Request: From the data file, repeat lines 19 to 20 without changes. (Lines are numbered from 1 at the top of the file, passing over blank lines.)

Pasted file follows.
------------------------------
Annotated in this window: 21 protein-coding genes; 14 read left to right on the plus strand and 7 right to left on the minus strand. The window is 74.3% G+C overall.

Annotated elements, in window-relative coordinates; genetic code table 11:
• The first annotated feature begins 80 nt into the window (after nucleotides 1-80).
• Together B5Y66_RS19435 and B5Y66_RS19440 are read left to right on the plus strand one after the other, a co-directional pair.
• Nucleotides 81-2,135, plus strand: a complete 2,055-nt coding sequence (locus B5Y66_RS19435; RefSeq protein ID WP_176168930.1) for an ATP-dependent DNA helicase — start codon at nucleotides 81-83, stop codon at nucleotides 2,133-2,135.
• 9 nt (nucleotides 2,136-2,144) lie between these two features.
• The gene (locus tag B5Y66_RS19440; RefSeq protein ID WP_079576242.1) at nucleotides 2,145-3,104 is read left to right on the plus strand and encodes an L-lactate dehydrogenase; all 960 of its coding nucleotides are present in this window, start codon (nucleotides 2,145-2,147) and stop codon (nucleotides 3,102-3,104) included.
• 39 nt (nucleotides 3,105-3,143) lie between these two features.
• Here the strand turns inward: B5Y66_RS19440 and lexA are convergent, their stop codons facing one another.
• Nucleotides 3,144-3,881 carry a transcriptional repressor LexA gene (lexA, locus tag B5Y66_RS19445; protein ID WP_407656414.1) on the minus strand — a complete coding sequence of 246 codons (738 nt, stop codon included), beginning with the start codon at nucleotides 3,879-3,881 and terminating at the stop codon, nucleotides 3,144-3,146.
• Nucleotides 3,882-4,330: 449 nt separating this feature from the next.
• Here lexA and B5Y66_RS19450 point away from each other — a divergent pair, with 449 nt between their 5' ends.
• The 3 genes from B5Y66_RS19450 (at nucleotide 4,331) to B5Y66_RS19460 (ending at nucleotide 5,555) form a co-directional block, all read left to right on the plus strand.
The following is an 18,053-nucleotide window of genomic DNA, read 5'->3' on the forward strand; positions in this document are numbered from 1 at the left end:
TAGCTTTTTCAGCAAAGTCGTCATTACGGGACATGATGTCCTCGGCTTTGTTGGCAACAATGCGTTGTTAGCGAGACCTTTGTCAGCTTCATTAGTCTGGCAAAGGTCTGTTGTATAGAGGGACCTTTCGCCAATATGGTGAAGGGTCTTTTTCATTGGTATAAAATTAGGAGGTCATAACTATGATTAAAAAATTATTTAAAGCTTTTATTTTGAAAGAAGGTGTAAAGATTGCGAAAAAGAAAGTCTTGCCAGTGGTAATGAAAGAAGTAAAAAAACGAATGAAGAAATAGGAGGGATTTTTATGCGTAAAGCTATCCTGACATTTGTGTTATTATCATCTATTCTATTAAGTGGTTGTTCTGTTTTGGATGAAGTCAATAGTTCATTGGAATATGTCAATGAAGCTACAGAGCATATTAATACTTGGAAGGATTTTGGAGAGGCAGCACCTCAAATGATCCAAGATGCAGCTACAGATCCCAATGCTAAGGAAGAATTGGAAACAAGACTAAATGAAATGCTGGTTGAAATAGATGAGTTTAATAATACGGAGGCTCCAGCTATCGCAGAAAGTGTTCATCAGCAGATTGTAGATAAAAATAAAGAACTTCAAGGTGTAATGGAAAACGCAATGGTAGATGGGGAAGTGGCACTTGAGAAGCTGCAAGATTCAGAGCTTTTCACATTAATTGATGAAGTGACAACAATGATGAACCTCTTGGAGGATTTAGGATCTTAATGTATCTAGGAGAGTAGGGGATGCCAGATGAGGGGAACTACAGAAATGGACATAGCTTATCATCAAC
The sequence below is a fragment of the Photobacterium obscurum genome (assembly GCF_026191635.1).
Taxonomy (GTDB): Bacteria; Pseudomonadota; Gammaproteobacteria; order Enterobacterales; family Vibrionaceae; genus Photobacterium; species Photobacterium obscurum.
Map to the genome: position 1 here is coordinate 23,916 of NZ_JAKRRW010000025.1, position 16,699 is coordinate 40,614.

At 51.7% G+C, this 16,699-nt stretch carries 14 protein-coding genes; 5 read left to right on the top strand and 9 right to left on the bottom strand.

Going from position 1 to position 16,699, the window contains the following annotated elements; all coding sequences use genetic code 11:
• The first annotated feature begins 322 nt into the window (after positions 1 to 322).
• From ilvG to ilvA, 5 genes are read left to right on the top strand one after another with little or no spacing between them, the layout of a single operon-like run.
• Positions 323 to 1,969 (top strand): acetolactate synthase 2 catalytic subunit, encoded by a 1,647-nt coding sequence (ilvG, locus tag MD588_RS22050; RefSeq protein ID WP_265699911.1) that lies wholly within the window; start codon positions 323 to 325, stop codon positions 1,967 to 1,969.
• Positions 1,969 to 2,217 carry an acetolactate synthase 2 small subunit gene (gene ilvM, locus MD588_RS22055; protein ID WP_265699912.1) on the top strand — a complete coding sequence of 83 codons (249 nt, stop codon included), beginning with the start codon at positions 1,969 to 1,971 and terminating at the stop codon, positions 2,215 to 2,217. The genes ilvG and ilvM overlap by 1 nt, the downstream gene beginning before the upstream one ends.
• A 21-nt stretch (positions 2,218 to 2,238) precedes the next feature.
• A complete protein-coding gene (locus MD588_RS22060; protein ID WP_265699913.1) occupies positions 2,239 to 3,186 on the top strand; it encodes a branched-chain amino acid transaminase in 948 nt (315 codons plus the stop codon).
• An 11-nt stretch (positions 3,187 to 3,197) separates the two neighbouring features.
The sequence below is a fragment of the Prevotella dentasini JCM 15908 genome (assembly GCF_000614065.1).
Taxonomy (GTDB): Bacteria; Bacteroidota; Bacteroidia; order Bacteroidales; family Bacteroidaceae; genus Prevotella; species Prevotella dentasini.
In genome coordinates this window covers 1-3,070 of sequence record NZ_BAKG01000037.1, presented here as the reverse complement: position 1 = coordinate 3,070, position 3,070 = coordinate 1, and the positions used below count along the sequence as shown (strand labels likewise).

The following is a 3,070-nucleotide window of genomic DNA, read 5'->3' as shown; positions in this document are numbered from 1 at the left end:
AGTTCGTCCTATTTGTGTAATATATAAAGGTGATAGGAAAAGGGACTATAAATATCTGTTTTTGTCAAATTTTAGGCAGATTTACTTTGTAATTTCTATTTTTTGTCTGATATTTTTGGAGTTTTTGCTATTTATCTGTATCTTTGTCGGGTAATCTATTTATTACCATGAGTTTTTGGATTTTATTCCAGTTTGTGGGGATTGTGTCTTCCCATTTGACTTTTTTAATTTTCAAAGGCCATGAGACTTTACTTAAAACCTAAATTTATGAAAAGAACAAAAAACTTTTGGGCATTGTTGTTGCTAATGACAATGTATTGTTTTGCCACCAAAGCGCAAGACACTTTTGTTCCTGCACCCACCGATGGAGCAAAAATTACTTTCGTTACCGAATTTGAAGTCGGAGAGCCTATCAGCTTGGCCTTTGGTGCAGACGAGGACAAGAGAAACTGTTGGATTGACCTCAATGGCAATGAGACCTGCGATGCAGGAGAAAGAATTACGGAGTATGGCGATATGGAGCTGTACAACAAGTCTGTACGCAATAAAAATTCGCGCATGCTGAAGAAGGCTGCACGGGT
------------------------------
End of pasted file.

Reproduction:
At 51.7% G+C, this 16,699-nt stretch carries 14 protein-coding genes; 5 read left to right on the top strand and 9 right to left on the bottom strand.

Going from position 1 to position 16,699, the window contains the following annotated elements; all coding sequences use genetic code 11: